Currently in Ukraine, events are unfolding surrounding the Orthodox Church that will have immense implications for Christianity as a whole. Although for some this may seem only a matter between Ukraine and Moscow, it does in fact have a much broader impact.
We are witnesses to very significant developments in
Ukraine which have a serious impact on the religious life of our people and hopefully will set right an historic wrong in the life of the Christian community in Ukraine.
The issue is the juridical status and unity of our Orthodox brothers and sisters in Ukraine. Over the next few weeks the bulletin will be devoted to explaining this important question because we may soon witness the creation of a self-ruling (autocephalous) Orthodox Church established by the Patriarch of Constantinople (the senior Orthodox Patriarch).
This would mean an independence from Moscow that finally would be recognized by most other Orthodox Churches in the world.
When grand prince Volodymyr had his state baptised in 988, he requested that the Patriarch of Constantinople appoint bishops (a hierarchy) for Ukraine. Even though in 1049 grand prince Yaroslav the Wise appointed the first Slavic metropolitan for Kyiv, the custom was (and continued into the 13th c.) for Constantinople to appoint Greeks to that post.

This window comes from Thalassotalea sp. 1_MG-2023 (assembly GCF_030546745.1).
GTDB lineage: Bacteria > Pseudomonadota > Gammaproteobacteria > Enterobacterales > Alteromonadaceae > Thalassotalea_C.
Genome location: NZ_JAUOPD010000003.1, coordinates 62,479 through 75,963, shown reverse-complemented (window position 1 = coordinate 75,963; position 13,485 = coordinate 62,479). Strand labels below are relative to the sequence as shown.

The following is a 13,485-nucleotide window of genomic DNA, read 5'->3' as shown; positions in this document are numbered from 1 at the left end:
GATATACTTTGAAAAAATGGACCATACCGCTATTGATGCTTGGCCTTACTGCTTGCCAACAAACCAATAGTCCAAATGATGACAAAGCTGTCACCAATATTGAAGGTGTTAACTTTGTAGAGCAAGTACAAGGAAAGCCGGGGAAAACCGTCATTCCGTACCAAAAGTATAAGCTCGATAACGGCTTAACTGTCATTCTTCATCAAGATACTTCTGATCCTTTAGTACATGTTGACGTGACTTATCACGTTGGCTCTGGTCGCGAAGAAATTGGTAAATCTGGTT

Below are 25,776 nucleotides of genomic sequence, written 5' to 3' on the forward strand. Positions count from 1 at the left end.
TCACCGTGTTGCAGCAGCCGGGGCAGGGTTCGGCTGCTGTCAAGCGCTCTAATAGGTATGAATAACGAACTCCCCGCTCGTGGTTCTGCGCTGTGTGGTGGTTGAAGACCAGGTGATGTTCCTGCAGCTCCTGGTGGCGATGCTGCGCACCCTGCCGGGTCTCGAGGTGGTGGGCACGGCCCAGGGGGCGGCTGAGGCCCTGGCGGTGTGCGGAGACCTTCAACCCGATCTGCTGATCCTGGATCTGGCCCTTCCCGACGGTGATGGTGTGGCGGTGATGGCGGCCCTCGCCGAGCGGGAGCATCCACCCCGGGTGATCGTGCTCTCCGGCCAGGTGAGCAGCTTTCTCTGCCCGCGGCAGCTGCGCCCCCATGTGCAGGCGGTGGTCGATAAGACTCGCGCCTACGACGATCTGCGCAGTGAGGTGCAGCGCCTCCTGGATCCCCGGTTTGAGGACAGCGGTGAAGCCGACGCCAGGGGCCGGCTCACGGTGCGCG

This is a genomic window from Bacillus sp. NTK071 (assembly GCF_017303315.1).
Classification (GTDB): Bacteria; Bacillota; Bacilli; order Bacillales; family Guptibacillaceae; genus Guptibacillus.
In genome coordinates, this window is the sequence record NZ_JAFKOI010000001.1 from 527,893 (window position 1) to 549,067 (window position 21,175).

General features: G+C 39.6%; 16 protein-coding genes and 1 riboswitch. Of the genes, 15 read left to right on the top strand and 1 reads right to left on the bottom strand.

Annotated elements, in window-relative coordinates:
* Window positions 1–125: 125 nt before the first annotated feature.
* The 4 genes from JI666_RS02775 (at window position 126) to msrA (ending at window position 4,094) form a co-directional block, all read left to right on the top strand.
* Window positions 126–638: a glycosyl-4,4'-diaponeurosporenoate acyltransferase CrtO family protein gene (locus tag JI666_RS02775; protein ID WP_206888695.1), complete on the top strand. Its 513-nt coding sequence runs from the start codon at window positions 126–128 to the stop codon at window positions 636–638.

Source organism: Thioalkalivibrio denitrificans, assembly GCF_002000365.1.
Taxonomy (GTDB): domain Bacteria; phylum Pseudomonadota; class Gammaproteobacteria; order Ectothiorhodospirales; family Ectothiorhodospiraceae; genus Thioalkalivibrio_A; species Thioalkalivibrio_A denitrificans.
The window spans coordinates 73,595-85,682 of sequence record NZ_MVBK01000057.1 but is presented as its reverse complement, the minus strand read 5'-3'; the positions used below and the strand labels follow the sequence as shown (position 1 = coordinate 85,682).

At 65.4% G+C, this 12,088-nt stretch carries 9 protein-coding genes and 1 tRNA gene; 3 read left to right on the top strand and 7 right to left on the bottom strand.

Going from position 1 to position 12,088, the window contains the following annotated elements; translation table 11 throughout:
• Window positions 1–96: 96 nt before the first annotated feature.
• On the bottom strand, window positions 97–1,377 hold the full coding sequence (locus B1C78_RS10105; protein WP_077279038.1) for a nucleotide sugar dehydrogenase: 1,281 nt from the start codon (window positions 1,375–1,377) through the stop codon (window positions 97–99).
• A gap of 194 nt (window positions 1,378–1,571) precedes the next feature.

The Kyivan Church was regarded as a daughter Church and thus partially juridically subservient to Constantinople. It is important to recall that at this time the split between Rome and Constantinople (Roman Catholicism and Orthodoxy) was not as serious as it became.
A critical change in the history of Ukraine occurred with the incursion and ultimate
victory of the Tatars over the feuding princes of Kyivan-Rus’. The Kyivan state was greatly weakened in the 11th century and Kyiv itself was devastated by the Suzdal’ prince Andrij Bogolubsky in 1169.
At the time of the plunder, the “God-loving” (bogolubsky) prince burned churches and monasteries, destroyed sacred objects, stole the most valuable items and took them to his princedom of Suzdal ’. To this day the world mistakenly regards the superb icon of the Mother of God of Vyshorod as the Vladimir icon because, in stealing it, the prince took it to the Church of the Dormition in Vladimir Suzdal’.
At this time, he also demanded that the Patriarch of Constantinople appoint Bogolubsky’s own candidate metropolitan of Kyiv. The request was rejected. However after the Tatars destroyed Kyiv in 1240, the metropolitan fled to the north: first to Volodymyr on the Kliazma and then in 1325 to the town of Moscow.
The weakened influence of the Patriarch of Constantinople, the fall of Kyiv, and the growing strength in the north of Moscow meant that the metropolitan of Kyiv remained for some time in the northern territories and only occasionally returned to the Kyivan lands in order to gather the Church taxes.